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  • Writer's pictureJuliana Loomer

Why Minimalism Sucks and Folk Arts Will Save Us.

I live in Scandinavia. All corporate and modern public spaces are plagued by minimalism. It is clean. It is calm. It is boring. And if I am honest, it is soulless. Why in the world do people want to live like this? People don't, but non-human entities like corporations do.

Minimalist spaces feel cold and impersonal. They lack color, texture, and generally feel devoid of warmth. They are not welcoming and I feel like this has a huge affect on the people who inhabit these spaces.

Minimalism emphasises uniformity and restraint which is the exact opposite of personal expression. This neglects the rich variety of global design traditions and contributes to a loss of cultural identity and heritage. If you would want to influence a public to keep in line, and not stand out, then this is your style to exploit.

Minimalism instills pressure to keep spaces empty and tidy. Nothing wrong with this, but what makes spaces unique and delight the soul is the personal touch. People do travel to Norway to see the cold aesthetic. But more people travel to places like Italy, Spain or Portugal to see all the public arts that enrich the soul and come away enchanted.

Yet Scandinavia has a history of folk art and decoration, a hand embellished style which is beloved by all and totally unencouraged in our modern age. It makes no sense unless you want the complete opposite of everything folk art stand for.

Folk art is steeped in tradition and folklore. Each piece is a narrative, a fragment of a larger story that connects us to our roots. In contrast to the often sterile and impersonal feel of minimalist design, folk art infuses spaces with character and history. It’s a reminder of our shared human heritage, celebrating the unique customs and traditions of different cultures.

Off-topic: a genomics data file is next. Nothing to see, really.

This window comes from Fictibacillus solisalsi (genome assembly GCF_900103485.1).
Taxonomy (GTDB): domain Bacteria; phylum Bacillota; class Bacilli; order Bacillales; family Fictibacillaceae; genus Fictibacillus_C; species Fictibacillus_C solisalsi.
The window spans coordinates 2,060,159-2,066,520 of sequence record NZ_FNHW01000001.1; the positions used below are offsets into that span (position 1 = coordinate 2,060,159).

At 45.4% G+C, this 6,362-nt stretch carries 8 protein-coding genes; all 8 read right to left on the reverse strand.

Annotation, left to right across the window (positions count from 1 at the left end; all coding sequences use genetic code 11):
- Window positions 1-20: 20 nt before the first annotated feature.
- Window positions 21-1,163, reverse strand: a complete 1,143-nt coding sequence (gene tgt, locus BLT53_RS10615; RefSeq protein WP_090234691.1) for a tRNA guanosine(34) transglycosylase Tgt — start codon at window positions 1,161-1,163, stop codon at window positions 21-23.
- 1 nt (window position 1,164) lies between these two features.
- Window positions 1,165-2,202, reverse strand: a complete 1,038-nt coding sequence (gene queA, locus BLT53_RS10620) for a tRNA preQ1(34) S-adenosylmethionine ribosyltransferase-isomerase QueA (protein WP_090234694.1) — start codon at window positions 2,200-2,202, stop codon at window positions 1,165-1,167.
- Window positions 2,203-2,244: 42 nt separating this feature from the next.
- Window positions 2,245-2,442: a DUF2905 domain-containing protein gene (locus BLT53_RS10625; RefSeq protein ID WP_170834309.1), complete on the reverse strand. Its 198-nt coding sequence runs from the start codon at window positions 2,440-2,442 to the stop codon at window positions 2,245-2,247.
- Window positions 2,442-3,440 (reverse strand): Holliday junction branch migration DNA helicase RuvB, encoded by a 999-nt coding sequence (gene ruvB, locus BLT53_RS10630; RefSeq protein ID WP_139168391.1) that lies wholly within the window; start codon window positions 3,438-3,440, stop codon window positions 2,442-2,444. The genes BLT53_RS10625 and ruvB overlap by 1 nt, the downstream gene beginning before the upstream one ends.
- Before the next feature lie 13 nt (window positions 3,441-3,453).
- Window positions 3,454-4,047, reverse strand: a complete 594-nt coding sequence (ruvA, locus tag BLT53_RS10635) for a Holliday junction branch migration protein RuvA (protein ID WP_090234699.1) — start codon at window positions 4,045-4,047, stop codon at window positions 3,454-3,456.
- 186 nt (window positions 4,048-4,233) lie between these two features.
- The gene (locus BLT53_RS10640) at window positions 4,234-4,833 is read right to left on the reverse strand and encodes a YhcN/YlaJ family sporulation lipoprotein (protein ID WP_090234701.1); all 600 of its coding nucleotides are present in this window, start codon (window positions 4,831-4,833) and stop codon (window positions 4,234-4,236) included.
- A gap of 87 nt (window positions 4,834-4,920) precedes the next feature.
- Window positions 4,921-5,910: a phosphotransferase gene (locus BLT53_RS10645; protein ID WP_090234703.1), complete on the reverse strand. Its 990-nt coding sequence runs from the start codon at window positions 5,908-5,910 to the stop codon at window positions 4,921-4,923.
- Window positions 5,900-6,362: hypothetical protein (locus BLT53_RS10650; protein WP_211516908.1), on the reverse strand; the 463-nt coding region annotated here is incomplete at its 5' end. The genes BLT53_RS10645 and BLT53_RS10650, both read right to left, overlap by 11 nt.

One of the most striking differences between folk art and minimalism is the use of color and pattern. This burst of color and complexity can invigorate a space, creating a lively and dynamic environment that stimulates the senses. Each piece of folk art is unique, carrying the fingerprint of its creator and offering a sense of authenticity and connection that is increasingly rare in today’s fast-paced, digital world.

This is something really important to consider when designing your spaces. There are plenty of places in our modern world that have no character, no charm and no human value except for the utility. Is this really how we want to live? 

We were talking about this at the pub this weekend, that Norway is infused with a feeling that people should not try to be anything special. People should just keep the balance in society and not stick their heads up too high or they will embarrass the others who have no ambition. Norway will disappear into obscurity if this tradition is to continue. Remove the joy of invention and expression, and people tend to look to leaders to show them how to express joy and invention. Do we want politicians to tell us how to express ourselves?

Human potential is being kept in a cryogenic freeze by being housed in minimalist spaces. Add the human touch back into your world and see how your mood is affected! Add hand-made things into your spaces and see how your love for humanity increases. Folk arts are one of the keys to us all getting our souls back from the corporations who do not have our best interests nor the joy of our souls at the heart of their agendas.

- Juliana

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